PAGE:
Sunday, October 25, 2009

Southern Utah trout, Part 1, May 2009

Utah is not always the first state that comes to mind for people that spend time fly fishing for trout. The Green and Provo rivers are well-known fisheries to the north, but much of the rest of the state receives little attention, at least from anglers outside of the region. This is especially true of southern Utah, which is more often associated with deserts and spectacular national parks, such as the towering sandstone cliff walls of Zion.

Even in the desert, springs and other pockets of water provide havens for wildflowers and other life, such as this vivid columbine, found not far from the image above.

The multicolored hoodoos and stone sculptures of Bryce Canyon are also deservedly well-known and evocative.

Regan and I traveled through this part of the country and explored some of these awe-inspiring landscapes. I would highly recommend taking some time out to appreciate these natural wonders, even to those in search of trout.

In fact, southern Utah contains a number of fine wild trout streams, and some of these even possess native cutthroat adapted to demanding desert conditions. One such destination is the East Fork of the Sevier River, which holds populations of Browns, Rainbows, and Bonneville cutthroat.

Here is a picture of a stretch through Kingston canyon, marked by scenic cliffs and surrounding ranchland. This part of the river is known to hold some large Brown trout, although the best fish I found on this visit was a Bonneville cutt, a trout native to Utah (and the state fish), as shown below.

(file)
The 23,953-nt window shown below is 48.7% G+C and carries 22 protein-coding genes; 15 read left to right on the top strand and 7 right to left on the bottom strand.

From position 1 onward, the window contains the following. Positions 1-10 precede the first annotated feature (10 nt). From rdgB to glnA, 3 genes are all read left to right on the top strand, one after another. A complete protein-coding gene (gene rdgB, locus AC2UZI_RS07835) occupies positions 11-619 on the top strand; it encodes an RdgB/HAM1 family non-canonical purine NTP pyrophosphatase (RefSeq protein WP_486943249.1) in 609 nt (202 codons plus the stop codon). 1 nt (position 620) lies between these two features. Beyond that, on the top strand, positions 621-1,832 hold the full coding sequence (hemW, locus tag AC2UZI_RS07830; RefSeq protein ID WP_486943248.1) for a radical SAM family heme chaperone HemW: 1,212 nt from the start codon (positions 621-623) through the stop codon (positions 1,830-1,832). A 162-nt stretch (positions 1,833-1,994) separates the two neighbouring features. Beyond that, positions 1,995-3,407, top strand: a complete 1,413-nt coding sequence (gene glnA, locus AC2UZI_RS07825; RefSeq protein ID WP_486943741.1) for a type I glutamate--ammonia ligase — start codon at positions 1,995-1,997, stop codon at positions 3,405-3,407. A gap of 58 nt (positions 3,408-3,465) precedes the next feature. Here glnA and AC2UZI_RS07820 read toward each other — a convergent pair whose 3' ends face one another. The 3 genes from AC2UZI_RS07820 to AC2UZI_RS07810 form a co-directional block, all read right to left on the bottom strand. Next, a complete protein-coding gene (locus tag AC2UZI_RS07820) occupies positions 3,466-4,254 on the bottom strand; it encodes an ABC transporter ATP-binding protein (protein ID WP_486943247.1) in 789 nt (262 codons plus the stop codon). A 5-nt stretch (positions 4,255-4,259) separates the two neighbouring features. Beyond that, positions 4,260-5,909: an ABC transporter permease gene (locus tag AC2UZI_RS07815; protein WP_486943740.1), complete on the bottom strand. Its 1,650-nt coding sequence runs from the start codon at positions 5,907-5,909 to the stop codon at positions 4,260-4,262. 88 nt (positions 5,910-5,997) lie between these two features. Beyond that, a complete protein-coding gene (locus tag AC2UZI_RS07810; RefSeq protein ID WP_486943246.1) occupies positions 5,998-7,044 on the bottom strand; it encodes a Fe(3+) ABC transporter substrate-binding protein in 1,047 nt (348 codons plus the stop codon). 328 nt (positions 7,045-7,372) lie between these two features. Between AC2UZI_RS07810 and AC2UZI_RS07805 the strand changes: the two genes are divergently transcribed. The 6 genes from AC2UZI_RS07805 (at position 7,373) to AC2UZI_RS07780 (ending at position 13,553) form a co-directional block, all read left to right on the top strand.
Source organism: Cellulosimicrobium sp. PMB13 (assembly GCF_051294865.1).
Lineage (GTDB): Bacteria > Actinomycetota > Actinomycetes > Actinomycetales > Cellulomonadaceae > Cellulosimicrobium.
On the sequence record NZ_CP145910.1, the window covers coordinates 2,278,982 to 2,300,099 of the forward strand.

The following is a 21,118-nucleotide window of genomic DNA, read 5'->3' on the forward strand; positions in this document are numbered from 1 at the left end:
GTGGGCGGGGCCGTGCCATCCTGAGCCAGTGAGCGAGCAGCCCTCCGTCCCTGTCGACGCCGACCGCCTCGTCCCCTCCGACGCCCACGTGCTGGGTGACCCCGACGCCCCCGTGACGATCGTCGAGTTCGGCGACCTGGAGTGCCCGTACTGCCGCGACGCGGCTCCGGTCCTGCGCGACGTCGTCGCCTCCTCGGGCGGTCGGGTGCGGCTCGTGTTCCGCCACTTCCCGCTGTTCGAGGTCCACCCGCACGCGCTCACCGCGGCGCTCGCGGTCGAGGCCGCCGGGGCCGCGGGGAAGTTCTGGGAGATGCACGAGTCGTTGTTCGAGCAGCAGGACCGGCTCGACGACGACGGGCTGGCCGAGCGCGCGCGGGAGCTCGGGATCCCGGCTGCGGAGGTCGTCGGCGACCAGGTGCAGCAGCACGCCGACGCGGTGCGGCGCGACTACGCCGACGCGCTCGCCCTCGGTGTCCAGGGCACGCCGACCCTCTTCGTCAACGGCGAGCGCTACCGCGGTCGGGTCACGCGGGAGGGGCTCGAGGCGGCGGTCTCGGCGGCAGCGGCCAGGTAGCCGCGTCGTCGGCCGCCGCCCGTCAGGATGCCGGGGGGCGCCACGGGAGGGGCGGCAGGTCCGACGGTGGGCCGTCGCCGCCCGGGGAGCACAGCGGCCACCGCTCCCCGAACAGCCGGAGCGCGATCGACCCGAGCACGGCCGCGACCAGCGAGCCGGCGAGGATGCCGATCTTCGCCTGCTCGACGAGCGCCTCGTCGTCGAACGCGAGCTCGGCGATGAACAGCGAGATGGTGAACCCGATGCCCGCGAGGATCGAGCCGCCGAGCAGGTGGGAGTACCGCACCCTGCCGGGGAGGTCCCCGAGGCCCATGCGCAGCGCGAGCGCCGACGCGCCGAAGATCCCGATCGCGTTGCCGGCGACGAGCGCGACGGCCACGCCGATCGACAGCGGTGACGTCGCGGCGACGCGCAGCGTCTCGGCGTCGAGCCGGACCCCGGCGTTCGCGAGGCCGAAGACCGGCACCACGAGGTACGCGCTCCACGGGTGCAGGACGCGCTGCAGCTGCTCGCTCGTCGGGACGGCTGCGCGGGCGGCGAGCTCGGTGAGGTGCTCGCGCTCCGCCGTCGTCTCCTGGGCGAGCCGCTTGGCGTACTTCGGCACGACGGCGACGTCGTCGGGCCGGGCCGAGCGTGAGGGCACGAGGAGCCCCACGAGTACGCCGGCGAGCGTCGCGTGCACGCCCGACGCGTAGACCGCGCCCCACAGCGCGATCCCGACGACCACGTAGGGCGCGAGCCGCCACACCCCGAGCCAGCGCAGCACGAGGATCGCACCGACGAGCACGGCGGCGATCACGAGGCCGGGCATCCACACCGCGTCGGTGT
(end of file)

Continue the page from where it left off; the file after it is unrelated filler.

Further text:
Note the reddish purple ventral fins on this specimen--one of the identifying features of this subspecies. Somehow, even with competition from introduced Brown and Rainbow trout (and potential hybridization with the latter), some of these cutthroat persist, and by all appearances seem to still remain relatively pure-strain.

The best fishing on the East Fork occurred upstream, in a section called the Black Canyon. A state highway parallels this stretch, but it is still rugged, and characterized by frequent boulders, plunge pools, and at times treacherous wading and rock-hopping conditions. The water was running a bit high and off-color, and this seemed to invigorate the trout. I managed to catch numerous beautiful Browns, a few Bonneville cutthroat, and several cuttbows, primarily on #10 BH brown Girdle bugs, as stonefly nymphs were abundant in the healthy currents--prime spring fly fishing.

My wife Regan does not often fly fish (although she has the potential to be a very good angler), but she was determined to fish here, picked up the nymphing techniques quickly, and succeeded in hooking a number of trout, including this 12-13" Brown.

It was as much of a joy to watch her high stick the currents and find some willing fish as it was to fish myself. I consider myself fortunate indeed to have a partner that shares my love of the outdoors, accepts my passion (obsession) for fly fishing, and at times enjoys participating in the activity herself.

Here are some more photos from the East Fork of the Sevier, as the pictures can probably do more justice to describing the fine fishing than my words can. A scrappy 14" Brown is shown below, one of the first really good fish I caught here (anything over a foot seemed to be a nice one).

And here is a colorful, large male Bonneville cutthroat that I caught, a good 15", the best native and one of my favorites caught on this outing.